BEETHOVEN 200 YEARS AGO TODAY: Sunday, January 4, 1824

No conversation book entries are known to exist for January 4, which is somewhat odd since Karl would typically be with Uncle Ludwig on a Sunday. From Schindler’s remarks later, he did not appear to visit Beethoven today either. It’s nevertheless possible that another very short Conversation Book like the previous one was used and has been lost. In any event, the conversation book entries resume tomorrow, January 5, 1824, with a visit from violinist Ignaz Schuppanzigh.

Beethoven continues working on the orchestration and writing out the full score of the Ninth Symphony.

Presumably piano maker Joseph Ries comes to Beethoven today to attempt more repairs on Beethoven’s Erard piano, as he had promised to do on January 28.

Assuming that Ries appeared as he promised, then it seems likely that on this date Beethoven gives Ries a short undated note, addressed to music publisher Maximilian Leidesdorf. Beethoven, feeling puckish, addresses it to “Dorf des Leides” [Village of Suffering.] He asks that the bearer, Herr Ries, be given a few easy four-hand piano pieces, cheaply, or even better, for free. “Conduct yourself according to the purified teachings.” He signs it “Beethoven minimus.” [Most likely wordplay since “minimus” might be compared to its opposite, “maximus,” referencing Leidesdorf’s first name, Maximilian. In any event, the bearer named Ries is almost certainly Joseph Franz Ries, since his brother Ferdinand Ries, Beethoven’s former pupil, who was suggested by Anderson as the bearer, had been in England for many years before Leidesdorf became a music publisher. There are discussions both before and after this date about the impoverished Joseph Ries having to give music lessons, so easy four-hand piano pieces would be appropriate for his pupils.]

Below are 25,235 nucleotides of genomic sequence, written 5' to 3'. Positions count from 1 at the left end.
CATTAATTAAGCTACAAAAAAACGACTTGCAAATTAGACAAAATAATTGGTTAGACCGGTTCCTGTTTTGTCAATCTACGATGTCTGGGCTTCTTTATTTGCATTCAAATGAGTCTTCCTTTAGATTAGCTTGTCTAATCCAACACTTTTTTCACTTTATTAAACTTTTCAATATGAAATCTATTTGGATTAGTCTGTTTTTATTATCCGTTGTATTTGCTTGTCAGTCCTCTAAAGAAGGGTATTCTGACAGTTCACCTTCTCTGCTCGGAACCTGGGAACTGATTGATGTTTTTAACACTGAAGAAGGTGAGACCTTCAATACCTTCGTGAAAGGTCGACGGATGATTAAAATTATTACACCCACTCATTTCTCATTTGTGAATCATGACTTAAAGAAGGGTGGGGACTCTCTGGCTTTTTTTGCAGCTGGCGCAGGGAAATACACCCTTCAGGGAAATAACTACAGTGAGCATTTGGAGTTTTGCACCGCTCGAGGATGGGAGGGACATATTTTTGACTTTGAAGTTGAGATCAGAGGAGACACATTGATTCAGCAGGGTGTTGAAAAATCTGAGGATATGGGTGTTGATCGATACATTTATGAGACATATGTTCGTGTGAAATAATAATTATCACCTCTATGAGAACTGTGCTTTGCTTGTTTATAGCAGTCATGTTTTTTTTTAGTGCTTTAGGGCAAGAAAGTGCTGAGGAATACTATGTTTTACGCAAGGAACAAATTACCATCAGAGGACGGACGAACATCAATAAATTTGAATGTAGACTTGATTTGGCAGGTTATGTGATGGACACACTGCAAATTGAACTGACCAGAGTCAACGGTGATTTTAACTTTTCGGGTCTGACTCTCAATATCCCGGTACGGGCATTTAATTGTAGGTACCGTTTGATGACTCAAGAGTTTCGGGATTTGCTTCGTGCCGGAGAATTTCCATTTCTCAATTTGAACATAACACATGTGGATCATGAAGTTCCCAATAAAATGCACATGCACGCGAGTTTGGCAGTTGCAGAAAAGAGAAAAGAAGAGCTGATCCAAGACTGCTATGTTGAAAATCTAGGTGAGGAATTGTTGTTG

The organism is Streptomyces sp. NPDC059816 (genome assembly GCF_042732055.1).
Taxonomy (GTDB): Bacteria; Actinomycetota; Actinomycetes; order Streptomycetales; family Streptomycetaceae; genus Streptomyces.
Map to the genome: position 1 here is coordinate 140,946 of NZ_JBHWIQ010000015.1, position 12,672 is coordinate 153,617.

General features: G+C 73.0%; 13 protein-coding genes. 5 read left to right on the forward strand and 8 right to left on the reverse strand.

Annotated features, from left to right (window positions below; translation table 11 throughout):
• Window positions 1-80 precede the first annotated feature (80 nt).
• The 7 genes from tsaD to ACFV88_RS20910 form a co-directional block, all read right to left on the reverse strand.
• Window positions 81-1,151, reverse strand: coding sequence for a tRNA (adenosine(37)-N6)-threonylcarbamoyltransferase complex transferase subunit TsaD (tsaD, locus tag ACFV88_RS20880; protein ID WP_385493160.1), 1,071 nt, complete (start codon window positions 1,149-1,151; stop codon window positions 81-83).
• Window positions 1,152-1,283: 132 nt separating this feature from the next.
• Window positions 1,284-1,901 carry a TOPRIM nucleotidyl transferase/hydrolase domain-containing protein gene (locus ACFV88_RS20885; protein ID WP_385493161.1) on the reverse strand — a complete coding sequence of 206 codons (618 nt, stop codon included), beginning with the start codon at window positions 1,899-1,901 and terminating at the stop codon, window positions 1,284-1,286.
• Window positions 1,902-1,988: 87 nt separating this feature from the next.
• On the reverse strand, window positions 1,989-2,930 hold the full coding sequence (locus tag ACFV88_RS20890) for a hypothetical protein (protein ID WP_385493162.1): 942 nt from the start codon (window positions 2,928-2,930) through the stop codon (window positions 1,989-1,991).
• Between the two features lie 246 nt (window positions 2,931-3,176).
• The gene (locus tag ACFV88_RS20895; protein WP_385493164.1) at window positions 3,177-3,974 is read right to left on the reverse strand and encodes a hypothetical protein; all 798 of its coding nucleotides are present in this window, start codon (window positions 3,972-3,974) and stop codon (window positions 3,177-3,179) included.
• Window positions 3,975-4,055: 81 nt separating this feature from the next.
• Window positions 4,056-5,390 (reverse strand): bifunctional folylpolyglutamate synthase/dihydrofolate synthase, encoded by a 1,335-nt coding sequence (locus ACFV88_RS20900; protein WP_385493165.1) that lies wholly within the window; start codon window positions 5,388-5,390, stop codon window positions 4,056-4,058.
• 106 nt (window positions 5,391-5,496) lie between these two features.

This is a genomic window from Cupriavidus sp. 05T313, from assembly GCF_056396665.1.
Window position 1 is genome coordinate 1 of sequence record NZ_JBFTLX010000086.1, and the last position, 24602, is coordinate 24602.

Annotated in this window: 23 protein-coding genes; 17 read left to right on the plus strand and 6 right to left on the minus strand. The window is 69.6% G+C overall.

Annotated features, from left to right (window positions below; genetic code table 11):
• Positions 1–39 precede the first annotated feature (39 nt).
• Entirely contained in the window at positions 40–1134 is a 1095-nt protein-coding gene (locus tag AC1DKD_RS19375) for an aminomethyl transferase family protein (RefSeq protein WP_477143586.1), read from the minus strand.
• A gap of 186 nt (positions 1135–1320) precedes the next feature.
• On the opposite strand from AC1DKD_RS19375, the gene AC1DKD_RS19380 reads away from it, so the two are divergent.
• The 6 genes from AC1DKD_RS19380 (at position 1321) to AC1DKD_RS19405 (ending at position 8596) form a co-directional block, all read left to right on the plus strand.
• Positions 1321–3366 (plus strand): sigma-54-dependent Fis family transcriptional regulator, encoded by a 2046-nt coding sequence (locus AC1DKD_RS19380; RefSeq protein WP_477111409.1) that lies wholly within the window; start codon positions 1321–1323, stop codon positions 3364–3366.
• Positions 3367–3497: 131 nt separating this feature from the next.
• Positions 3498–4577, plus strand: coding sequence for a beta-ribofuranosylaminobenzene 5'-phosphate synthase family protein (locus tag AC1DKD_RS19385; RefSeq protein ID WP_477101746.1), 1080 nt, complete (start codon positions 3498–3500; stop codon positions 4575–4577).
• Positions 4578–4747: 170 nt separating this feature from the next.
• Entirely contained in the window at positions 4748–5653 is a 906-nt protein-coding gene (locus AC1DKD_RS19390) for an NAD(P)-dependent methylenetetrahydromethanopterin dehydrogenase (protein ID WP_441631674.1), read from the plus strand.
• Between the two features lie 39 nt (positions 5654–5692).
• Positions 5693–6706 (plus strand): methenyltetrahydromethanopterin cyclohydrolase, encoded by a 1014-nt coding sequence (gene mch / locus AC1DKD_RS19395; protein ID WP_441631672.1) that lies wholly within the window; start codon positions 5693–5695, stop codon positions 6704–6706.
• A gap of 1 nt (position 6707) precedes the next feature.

Brandenburg Letter 1777; Anderson Letter 120. The original is lost, but a facsimile was published in the Beethovenjahrbuch I (1908), in the appendix. The date of January 1824 seems likely, since Beethoven was currently discussing with Leidesdorf the possible publication of Beethoven’s Collected Works. That prospective business arrangement would have made Beethoven feel comfortable in asking for free music for Joseph Ries to use in his teaching of piano pupils. The reference to “purified teachings” is suggested by Sieghard Brandenburg to be a reference to the Jewish Leidesdorf having converted to Catholicism in 1810. Beethoven probably gave this note to Ries in appreciation since he had refused payment for the repair work on the Erard piano.

The second in the Schuppanzigh Quartet’s third series of subscription concerts is held this afternoon. The program consists of Haydn’s Quartet #56 in E-flat, op.71/3 (Appony Nr.3); a Quartet by Mozart in B-flat [probably either Quartet #17 K.458 or Quartet #22 K.589]; and Beethoven’s Quartet #3 in D, op.18/3.

Beethoven’s Quartet #3 in D, op.18/3 is here performed live by the Meccore Quartet, August 9, 2020.